IS 3.3 PERCENT FY10 GROWTH TARGET ACHIEVABLE?

SYED FAZL-E-HAIDER
June 22 - 28, 2009

The government presented Rs.2.89 trillion federal budget for the new fiscal year 2009-10 on June 13 which forecasts a growth of 3.3 percent for the country's economy, which grew by 2 percent, slowest in 10 years, in the outgoing fiscal year. The government believes that Rs.646 billion PSDP for fiscal year 2009-10, which is 17 percent larger than the size of PSDP for the outgoing fiscal year would not only reinforce the move towards economic recovery but also help government achieve or exceed gross domestic product (GDP) growth target of 3.3 percent. The officials hope that GDP growth target at 3.3 percent would be achieved through growth in the agriculture sector 3.8 per cent; services sector 3.9 per cent; and 1.8 per cent in the manufacturing sector.

GDP growth slid to 2 percent in the 2008/09 fiscal year ending on June 30, tantamount to recession for a country with annual population growth of more than 2 percent and with more than a third of its 170 million people living in poverty. The balance of payments crisis, an oil price shock and economic mismanagement contributed to a sharp slowdown in Pakistan's previously fast-growing economy in the past year. Worsening security, political uncertainty, economic difficulties, and power shortages combined to deter investment, and the textile industry, the country's main export sector, has been hit hard.

For the next fiscal, the government has looked for new areas of revenue to prevent a fiscal blowout due to weaker economic growth. For this purpose, the government has imposed tax on services and real estate in the next year and a 30 percent levy will be applied to corporate bonuses above Rs.1 million. The government aims to collect a record Rs.1.5 trillion in taxes in new fiscal year. Last year's tax revenue is estimated at Rs.1.18 trillion, less than a targeted Rs.1.25 trillion.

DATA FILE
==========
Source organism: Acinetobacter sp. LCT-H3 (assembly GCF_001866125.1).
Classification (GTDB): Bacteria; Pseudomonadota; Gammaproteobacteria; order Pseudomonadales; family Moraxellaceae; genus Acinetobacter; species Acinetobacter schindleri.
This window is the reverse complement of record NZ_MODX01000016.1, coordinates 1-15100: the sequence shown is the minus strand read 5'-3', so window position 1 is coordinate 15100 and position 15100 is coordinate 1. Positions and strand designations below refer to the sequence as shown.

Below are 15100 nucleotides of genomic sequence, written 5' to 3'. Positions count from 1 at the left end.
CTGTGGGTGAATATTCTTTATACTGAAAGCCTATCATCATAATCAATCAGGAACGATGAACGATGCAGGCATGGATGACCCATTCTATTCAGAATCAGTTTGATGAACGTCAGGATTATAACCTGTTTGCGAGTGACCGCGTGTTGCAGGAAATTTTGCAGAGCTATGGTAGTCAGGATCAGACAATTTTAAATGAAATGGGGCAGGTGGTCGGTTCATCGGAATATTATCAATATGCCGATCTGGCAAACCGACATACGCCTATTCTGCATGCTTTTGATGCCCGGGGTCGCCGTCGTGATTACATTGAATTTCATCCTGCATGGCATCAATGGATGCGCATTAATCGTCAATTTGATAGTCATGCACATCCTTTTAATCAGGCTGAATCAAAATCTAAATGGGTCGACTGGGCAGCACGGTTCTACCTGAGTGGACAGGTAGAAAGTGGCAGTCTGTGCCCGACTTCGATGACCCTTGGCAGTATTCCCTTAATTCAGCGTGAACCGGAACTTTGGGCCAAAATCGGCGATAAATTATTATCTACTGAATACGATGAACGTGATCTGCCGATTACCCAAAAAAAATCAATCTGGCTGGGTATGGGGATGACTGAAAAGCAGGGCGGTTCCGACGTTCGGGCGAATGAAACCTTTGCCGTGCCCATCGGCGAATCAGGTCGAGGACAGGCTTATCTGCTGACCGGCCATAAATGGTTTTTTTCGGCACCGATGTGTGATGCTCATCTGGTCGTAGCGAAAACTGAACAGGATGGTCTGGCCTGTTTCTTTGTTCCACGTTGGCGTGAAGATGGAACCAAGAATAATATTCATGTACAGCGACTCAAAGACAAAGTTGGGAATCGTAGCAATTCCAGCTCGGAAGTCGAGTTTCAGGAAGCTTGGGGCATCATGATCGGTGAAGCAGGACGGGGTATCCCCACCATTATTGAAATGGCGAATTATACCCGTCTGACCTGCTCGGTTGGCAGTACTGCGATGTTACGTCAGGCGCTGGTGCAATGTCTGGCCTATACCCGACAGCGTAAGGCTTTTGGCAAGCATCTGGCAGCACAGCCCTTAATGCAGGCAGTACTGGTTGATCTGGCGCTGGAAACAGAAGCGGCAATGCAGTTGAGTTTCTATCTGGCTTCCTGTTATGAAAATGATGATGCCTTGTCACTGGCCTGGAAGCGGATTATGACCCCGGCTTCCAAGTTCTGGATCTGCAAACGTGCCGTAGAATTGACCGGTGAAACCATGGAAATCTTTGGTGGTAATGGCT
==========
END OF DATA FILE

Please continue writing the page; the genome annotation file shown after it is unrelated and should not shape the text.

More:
The country's tax revenue-to-GDP ratio dropped to around nine per cent during the 2008-9 financial year. The ratio had been fluctuating in a narrow band of 10 to 11 per cent for almost a decade despite lackluster and half-hearted attempts to reform tax administration and procedures, according to the official Economic Survey. The revenue-to-GDP ratio had either remained stagnant or declined owning mainly to structural deficiencies in the tax system and administration both at the federal and provincial levels. The indirect tax-to-GDP ratio stood at around five per cent and the direct tax-to-GDP ratio at around four per cent. To achieve a tax-to-GDP ratio of around 15 per cent, it was important to extend coverage of the tax net to under-taxed and un-taxed sectors of the economy in order to promote judicious distribution of the burden, according to the economic survey.

The government was expecting its total revenue to reach Rs1,910 billion during 2008-09 as compared to Rs1,499.5 billion during the previous fiscal year, reflecting a slight recovery in percentage of GDP because of a marginal improvement in non-tax revenues.